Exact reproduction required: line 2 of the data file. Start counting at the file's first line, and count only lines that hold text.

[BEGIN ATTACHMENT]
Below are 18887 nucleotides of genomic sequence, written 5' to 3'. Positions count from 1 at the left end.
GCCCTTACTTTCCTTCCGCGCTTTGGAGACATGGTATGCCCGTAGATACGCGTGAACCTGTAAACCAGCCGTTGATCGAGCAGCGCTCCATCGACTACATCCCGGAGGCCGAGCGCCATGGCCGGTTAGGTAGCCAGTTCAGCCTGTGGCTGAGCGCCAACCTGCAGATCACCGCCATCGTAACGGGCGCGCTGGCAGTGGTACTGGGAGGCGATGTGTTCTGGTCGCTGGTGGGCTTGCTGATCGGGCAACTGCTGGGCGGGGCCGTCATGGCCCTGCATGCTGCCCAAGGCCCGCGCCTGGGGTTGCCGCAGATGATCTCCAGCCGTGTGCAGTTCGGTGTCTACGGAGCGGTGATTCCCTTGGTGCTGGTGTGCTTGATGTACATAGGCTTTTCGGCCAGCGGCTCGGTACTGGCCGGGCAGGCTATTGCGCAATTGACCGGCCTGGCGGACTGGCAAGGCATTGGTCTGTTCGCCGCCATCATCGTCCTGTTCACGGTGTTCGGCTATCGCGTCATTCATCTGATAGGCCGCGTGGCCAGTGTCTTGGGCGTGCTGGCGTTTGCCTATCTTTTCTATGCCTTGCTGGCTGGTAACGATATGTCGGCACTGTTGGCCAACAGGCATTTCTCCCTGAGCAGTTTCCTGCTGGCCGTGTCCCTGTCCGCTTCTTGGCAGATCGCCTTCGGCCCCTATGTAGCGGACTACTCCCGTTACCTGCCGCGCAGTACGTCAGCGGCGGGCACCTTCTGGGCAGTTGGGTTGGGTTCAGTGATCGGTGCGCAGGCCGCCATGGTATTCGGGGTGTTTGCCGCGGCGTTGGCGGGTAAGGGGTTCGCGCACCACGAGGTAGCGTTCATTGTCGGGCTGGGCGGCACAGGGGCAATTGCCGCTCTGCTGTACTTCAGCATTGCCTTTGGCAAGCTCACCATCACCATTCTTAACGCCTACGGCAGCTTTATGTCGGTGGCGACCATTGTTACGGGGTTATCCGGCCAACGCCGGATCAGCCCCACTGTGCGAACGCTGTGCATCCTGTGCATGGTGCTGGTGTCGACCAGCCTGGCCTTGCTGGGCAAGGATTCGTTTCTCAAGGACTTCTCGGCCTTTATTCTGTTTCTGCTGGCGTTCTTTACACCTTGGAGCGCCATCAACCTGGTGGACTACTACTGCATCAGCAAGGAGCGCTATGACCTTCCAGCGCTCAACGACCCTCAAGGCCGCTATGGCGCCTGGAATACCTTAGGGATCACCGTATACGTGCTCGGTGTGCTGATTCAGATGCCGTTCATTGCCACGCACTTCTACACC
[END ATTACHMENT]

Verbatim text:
GCCCTTACTTTCCTTCCGCGCTTTGGAGACATGGTATGCCCGTAGATACGCGTGAACCTGTAAACCAGCCGTTGATCGAGCAGCGCTCCATCGACTACATCCCGGAGGCCGAGCGCCATGGCCGGTTAGGTAGCCAGTTCAGCCTGTGGCTGAGCGCCAACCTGCAGATCACCGCCATCGTAACGGGCGCGCTGGCAGTGGTACTGGGAGGCGATGTGTTCTGGTCGCTGGTGGGCTTGCTGATCGGGCAACTGCTGGGCGGGGCCGTCATGGCCCTGCATGCTGCCCAAGGCCCGCGCCTGGGGTTGCCGCAGATGATCTCCAGCCGTGTGCAGTTCGGTGTCTACGGAGCGGTGATTCCCTTGGTGCTGGTGTGCTTGATGTACATAGGCTTTTCGGCCAGCGGCTCGGTACTGGCCGGGCAGGCTATTGCGCAATTGACCGGCCTGGCGGACTGGCAAGGCATTGGTCTGTTCGCCGCCATCATCGTCCTGTTCACGGTGTTCGGCTATCGCGTCATTCATCTGATAGGCCGCGTGGCCAGTGTCTTGGGCGTGCTGGCGTTTGCCTATCTTTTCTATGCCTTGCTGGCTGGTAACGATATGTCGGCACTGTTGGCCAACAGGCATTTCTCCCTGAGCAGTTTCCTGCTGGCCGTGTCCCTGTCCGCTTCTTGGCAGATCGCCTTCGGCCCCTATGTAGCGGACTACTCCCGTTACCTGCCGCGCAGTACGTCAGCGGCGGGCACCTTCTGGGCAGTTGGGTTGGGTTCAGTGATCGGTGCGCAGGCCGCCATGGTATTCGGGGTGTTTGCCGCGGCGTTGGCGGGTAAGGGGTTCGCGCACCACGAGGTAGCGTTCATTGTCGGGCTGGGCGGCACAGGGGCAATTGCCGCTCTGCTGTACTTCAGCATTGCCTTTGGCAAGCTCACCATCACCATTCTTAACGCCTACGGCAGCTTTATGTCGGTGGCGACCATTGTTACGGGGTTATCCGGCCAACGCCGGATCAGCCCCACTGTGCGAACGCTGTGCATCCTGTGCATGGTGCTGGTGTCGACCAGCCTGGCCTTGCTGGGCAAGGATTCGTTTCTCAAGGACTTCTCGGCCTTTATTCTGTTTCTGCTGGCGTTCTTTACACCTTGGAGCGCCATCAACCTGGTGGACTACTACTGCATCAGCAAGGAGCGCTATGACCTTCCAGCGCTCAACGACCCTCAAGGCCGCTATGGCGCCTGGAATACCTTAGGGATCACCGTATACGTGCTCGGTGTGCTGATTCAGATGCCGTTCATTGCCACGCACTTCTACACC